p=0. 002), no difference was seen in survival. Notably, patients aged 60-65 years receiving
higher daunorubicin dose had superior complete remission rates, event-free survival and
overall survival. To date, no head-to-head comparisons of daunorubicin at 60 mg/m2 versus
90 mg/m2 have been published.
Histone deacetylases and their inhibitors in AML and MDS
HDAC inhibitors have shown activity in Phase I monotherapy trials for AML and advanced MDS.
A Phase I trial of panobinostat as monotherapy in primarily AML yielded transient
hematologic responses with reduction in peripheral blood blast counts in 8 of 11 patients
consistent with the documented in vitro activity of the drug. Major toxicities included
nausea, diarrhea, hypokalemia, anorexia, thrombocytopenia and reversible QTcF prolongation.
Similar responses with rare complete responses have also been seen with the HDAC inhibitors
romidepsin and MGCD0103 in AML and MDS.
Synergy between HDAC inhibitors and anthracyclines
As monotherapy, HDAC inhibitors are unlikely to impact the treatment of AML and advanced MDS
although there is a strong biologic rationale for use of these agents in combination
therapies. By inhibiting deacetylation of histones, HDAC inhibitors generate a more open
chromatin structure more susceptible to the DNA damaging effects of anthracycline
chemotherapeutic agents, in some instances when administered 48 hours after the HDAC
inhibitor. In vitro, HDAC inhibitors potentiate the cytotoxic effects of anthracyclines in
leukemia cell lines. Panobinostat, specifically, acts synergistically with the
anthracycline doxorubicin to induce DNA damage, increase histone acetylation and activate
programmed cell death in AML cell lines and primary AML cells. The administration of the
anthracycline daunorubicin with panobinostat is predicted to be synergistic in vivo and may
improve complete response and relapse rates for AML.
Proper sequencing of HDAC inhibitors with anthracyclines will likely be important to the
success of these combinations. Pretreatment with HDAC inhibitors prior to anthracycline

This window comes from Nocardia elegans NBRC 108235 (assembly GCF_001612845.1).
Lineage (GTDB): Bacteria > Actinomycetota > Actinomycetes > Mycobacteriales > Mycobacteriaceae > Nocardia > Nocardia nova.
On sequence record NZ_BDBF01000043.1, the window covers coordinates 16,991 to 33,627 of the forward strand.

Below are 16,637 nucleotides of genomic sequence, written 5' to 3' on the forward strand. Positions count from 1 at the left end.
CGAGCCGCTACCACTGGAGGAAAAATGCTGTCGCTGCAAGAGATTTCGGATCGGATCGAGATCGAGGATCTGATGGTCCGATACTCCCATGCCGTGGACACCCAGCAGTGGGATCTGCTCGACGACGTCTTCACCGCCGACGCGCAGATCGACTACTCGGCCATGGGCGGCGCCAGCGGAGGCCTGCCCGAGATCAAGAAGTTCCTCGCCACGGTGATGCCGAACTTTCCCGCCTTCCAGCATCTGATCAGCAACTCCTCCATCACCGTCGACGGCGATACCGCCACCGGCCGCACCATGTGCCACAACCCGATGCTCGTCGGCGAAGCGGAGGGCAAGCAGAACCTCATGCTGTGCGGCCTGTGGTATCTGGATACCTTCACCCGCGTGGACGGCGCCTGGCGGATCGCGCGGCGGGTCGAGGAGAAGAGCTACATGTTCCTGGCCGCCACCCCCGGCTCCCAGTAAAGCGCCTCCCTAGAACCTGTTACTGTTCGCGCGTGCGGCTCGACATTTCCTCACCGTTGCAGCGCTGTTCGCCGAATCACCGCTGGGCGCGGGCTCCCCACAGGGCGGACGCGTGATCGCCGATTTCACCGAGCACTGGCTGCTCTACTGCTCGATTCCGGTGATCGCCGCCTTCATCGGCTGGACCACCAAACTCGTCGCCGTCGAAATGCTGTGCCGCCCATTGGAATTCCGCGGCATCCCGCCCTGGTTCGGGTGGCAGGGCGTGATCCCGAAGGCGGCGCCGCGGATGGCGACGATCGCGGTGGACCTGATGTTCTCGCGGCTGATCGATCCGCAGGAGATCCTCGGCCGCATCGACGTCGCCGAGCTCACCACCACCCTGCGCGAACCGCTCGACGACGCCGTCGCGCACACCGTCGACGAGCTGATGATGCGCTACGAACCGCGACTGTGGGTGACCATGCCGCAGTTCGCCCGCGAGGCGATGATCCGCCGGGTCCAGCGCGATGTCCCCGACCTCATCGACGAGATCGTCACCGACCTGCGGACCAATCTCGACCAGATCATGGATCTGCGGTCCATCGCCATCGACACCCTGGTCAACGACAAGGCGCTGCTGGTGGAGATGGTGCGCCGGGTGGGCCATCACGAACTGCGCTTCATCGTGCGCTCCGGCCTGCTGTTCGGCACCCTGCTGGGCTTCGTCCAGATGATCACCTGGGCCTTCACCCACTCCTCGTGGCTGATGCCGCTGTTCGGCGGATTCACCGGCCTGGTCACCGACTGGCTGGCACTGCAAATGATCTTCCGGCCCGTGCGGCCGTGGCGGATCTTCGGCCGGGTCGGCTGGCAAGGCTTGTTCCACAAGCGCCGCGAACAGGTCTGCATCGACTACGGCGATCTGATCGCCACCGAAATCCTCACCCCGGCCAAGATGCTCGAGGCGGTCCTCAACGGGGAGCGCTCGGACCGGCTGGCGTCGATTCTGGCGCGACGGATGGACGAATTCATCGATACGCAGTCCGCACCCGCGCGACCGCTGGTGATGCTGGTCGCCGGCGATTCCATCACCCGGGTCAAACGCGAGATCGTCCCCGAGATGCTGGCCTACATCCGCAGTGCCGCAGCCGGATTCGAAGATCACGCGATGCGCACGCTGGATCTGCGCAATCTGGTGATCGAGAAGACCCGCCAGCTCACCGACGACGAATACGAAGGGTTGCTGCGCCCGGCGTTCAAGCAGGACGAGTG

exposure may provide synergistic effects as well by increasing nuclear DNA exposure to
anthracycline. In cultured MCF-7 breast cancer cells, treatment with the HDAC inhibitor
vorinostat leads to chromatin decondensation which is maximal after 48 hours of HDAC
inhibitor treatment. In this system, co-administration of vorinostat and epirubicin did not
lead to increased apoptosis whereas 48 hour pre-incubation with vorinostat led to
synergistic increases in apoptosis associated with increased nuclear accumulation of
epirubicin and increased DNA damage. In AML, maximal epigenetic effects appear to occur at
about 48 hours after HDAC inhibitor exposure as well.
Anticancer activity of DAC inhibitors
Alterations in chromosome structure play critical roles in the control of gene
transcription. These epigenetic alterations include modification of histones and others
proteins by acetylation and/or phosphorylation. Normally, these modifications are balanced
finely and are highly reversible in normal tissues, but they may be imbalanced and heritable
in tumor cells. DAC inhibitors increase histone acetylation, thereby modulating the
expression of a subset of genes in a coordinated fashion. Several tumors suppressor genes
associated with the malignant phenotype are repressed by epigenetic mechanisms in sporadic
cancers. Thus therapy with DAC inhibitors may alter tumor phenotype and inhibit growth in
Multiple hallmarks of cancer are regulated by acetylation/deacetylation:
- DAC inhibition targets both histone and nonhistone proteins. Targeting the acetylation
status of nonhistone, tumor-associated proteins that mediate proliferation may be the
underlying antitumor mechanism of DAC inhibitors.
- Nonhistone proteins regulated by acetylation include α-tubulin, p53, HIF-1α, and HSP90.
These proteins are substrates of DACs.
- The ability of a single agent to target multiple molecular features of tumor cells may
result in good efficacy against a range of different tumor types.
- HSP90 is involved in protein stability and degradation; the inhibition of HSP90 affects
protein turnover in diseases such as multiple myeloma and B-cell malignancies.
- Acetylated HIF-1α is degraded and can no longer act as a tumor growth factor. Class II
DAC inhibitors target histone deacetylase (HDAC or DAC) 6, resulting in increased
acetylation of HIF-1α and decreased vascular endothelial growth factor (VEGF), thereby
- Both acetylation and ubiquitylation often occur on the same lysine residue, but these